When the house lights dimmed, the crowd at the Pioneer Center for the Performing Arts in Reno were promised something special.
“Tonight, we will be dazzled and enchanted by the beauty of José González & The String Theory,” said Beth Macmillan, Artown executive director, as more than 20 musicians strolled out onto the stage.
González was surrounded by three open classical guitar cases. The string and brass players took their seats and the percussionists grabbed mallets.
The audience sat in the beautiful theater and felt the silence as the star tuned his guitars. The room was warmed up by the sinewy buildup of different instruments and soundscapes. Conductor P.C. Nacht faced away from crowd, his hair back-lit, standing silhouetted and static.
Most of the seated musicians started rustling what looked like plastic bags in their hands as lights started to turn on. It sounded like the resonance of a singing bowl.
Every musician was clearly invested. When they weren’t playing, they’d whistle or add percussion, sometimes by turning pebbles in a bag during atmospheric songs.
The percussion section was a sight, a Rube Goldberg contraption of pipes for hitting and thin pieces of metal for wobbling. A gigantic, 10-foot slab of metal provided the backbone of larger crescendos. The scale of the music was completely grounded by the small click of the familiar woodblock.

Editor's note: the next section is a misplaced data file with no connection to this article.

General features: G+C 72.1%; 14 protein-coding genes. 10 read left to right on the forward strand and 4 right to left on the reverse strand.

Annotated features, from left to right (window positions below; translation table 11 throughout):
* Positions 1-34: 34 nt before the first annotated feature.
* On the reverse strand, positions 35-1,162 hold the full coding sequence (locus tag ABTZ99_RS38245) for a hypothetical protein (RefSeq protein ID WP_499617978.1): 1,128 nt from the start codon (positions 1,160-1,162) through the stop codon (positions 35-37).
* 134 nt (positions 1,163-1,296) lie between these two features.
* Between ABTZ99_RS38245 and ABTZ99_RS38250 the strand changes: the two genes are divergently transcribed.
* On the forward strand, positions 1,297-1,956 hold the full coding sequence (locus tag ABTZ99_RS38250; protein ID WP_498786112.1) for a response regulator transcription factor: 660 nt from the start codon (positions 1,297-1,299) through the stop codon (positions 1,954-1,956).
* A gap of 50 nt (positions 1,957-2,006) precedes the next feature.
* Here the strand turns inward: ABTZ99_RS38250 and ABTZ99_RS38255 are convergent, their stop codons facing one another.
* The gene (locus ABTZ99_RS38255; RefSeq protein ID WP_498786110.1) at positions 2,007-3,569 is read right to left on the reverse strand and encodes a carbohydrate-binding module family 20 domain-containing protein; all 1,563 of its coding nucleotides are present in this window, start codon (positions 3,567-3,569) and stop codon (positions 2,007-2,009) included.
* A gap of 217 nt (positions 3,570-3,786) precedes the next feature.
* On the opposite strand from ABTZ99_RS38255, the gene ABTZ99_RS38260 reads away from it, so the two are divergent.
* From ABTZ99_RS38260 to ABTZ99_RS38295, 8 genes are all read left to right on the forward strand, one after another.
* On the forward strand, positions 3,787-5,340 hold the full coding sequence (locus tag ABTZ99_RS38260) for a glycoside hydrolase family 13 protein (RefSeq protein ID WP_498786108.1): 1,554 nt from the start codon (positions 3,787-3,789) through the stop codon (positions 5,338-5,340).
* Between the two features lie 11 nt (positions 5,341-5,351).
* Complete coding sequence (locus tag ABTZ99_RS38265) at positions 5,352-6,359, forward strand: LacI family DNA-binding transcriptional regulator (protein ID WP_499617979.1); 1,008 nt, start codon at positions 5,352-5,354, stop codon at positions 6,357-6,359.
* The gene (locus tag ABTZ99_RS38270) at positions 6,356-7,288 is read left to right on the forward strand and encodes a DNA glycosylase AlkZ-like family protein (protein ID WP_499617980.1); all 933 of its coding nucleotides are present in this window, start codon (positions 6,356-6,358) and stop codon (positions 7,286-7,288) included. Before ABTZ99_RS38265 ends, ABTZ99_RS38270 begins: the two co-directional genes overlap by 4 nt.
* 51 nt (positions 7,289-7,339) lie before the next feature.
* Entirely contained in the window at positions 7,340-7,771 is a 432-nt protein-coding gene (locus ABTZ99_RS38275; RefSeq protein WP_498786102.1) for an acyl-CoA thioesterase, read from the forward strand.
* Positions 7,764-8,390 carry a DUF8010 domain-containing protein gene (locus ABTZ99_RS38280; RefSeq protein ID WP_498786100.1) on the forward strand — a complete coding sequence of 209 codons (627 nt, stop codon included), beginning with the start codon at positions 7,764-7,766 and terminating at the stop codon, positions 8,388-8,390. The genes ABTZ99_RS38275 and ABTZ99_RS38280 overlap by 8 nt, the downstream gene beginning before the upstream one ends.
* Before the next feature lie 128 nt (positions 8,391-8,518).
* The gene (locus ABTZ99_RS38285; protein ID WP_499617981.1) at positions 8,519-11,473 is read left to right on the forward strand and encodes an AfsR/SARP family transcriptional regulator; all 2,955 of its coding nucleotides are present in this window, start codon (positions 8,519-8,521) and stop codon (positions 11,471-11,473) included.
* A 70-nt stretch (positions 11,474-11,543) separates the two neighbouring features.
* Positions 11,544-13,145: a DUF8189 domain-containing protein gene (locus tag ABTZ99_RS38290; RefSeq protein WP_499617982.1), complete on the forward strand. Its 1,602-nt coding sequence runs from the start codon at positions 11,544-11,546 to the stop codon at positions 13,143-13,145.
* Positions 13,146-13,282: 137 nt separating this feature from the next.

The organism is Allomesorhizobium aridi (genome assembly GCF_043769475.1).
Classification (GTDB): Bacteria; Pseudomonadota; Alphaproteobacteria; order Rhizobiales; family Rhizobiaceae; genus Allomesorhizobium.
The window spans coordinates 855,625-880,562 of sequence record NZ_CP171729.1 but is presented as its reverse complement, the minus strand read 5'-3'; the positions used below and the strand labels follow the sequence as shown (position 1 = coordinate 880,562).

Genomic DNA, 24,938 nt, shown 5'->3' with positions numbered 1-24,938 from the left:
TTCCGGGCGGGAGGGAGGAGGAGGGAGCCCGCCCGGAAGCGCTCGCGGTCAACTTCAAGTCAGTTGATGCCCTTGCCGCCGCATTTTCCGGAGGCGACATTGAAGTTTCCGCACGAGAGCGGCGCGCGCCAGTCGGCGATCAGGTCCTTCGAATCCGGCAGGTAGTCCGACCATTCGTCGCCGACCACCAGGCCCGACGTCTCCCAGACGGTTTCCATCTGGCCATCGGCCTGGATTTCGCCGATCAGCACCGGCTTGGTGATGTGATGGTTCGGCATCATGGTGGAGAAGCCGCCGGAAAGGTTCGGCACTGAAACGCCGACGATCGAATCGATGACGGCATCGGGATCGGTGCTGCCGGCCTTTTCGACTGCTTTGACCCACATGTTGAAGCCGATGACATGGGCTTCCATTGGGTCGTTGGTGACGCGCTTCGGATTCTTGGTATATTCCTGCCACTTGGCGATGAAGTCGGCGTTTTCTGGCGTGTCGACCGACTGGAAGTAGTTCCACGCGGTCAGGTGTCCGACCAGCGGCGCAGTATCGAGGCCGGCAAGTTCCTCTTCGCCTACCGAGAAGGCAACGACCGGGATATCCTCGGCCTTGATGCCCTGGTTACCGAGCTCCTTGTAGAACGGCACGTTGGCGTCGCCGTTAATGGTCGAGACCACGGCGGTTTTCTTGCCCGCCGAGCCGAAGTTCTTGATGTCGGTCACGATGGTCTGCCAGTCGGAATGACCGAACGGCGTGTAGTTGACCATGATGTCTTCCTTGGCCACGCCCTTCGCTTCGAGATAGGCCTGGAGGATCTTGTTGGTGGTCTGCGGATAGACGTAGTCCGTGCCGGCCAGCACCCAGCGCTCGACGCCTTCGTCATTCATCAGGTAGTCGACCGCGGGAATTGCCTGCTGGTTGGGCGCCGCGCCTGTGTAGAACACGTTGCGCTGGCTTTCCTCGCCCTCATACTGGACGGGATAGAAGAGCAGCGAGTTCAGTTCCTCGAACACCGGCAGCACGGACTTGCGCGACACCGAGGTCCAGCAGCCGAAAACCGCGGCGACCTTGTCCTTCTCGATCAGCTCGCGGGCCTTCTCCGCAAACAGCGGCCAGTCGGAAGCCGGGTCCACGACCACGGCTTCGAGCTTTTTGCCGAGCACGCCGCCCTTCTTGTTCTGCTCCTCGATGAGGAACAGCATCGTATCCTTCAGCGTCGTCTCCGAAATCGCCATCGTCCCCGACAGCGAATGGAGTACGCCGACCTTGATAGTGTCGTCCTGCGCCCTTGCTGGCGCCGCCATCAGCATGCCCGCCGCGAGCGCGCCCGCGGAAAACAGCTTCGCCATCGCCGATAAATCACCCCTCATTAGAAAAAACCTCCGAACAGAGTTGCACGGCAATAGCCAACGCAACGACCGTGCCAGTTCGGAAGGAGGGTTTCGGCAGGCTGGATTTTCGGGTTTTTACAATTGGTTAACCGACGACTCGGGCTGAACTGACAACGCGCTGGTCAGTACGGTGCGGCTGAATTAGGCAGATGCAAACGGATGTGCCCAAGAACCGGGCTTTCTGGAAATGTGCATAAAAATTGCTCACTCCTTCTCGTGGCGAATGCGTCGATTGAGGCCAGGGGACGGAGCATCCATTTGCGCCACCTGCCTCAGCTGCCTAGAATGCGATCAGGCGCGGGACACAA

Usually when a band teams up with an orchestra, it ends up sounding like karaoke. In this case, the whimsical flutes and harp solos worked magically with singers to paint beautiful new layers atop González’s music.
Before the performance, the host also mentioned people had driven up from Oakland after seeing the performance at The Fox Theater the night before. Great music is a drug.
González is known for bare, exposed performances. He grabbed the world’s attention with two covers that arguably surpass the originals. Anyone who can cover Massive Attack this well deserves fame. He’s usually accompanied by only his guitar or a woodblock and light accenting in his band Junip. During this performance, he was enveloped in rich, eccentric music.
Nacht took off his shoes and sat on the stage during the good part of a song. He rose from being cross-legged and his hair sat upon his head like Bill Murray in the 10th frame. He flipped his hair as he started vibing to the music.
Twice during the performance, I heard a fan yell a request to González. Do you realize the irony of making a request to a full orchestra?
One song had a hip-hop-esque beat. As the song peaked, Nacht revved a power drill into a microphone. He jumped off the stage and down into the crowd. Once they started standing and clapping, he hopped back up and drilled again into the driving song.
Another one sounded a little like Radiohead. I guess if your percussion section makes a beat like “Idioteque,” you can’t fight the urge to Thom-dance. Nacht handled that just fine.
Throughout the performance, González played both of his famous covers; “Heartbeats” by The Knife and “Teardrop” by Massive Attack. It was completely fulfilling to hear his singer/songwriter rendition with the enthralling backbeat of the UK hit.
The nuanced layers of scoring and González’s reserved and rich voice are too emotional for the faint of heart — this was a moving and beautiful experience.
— Tony Contini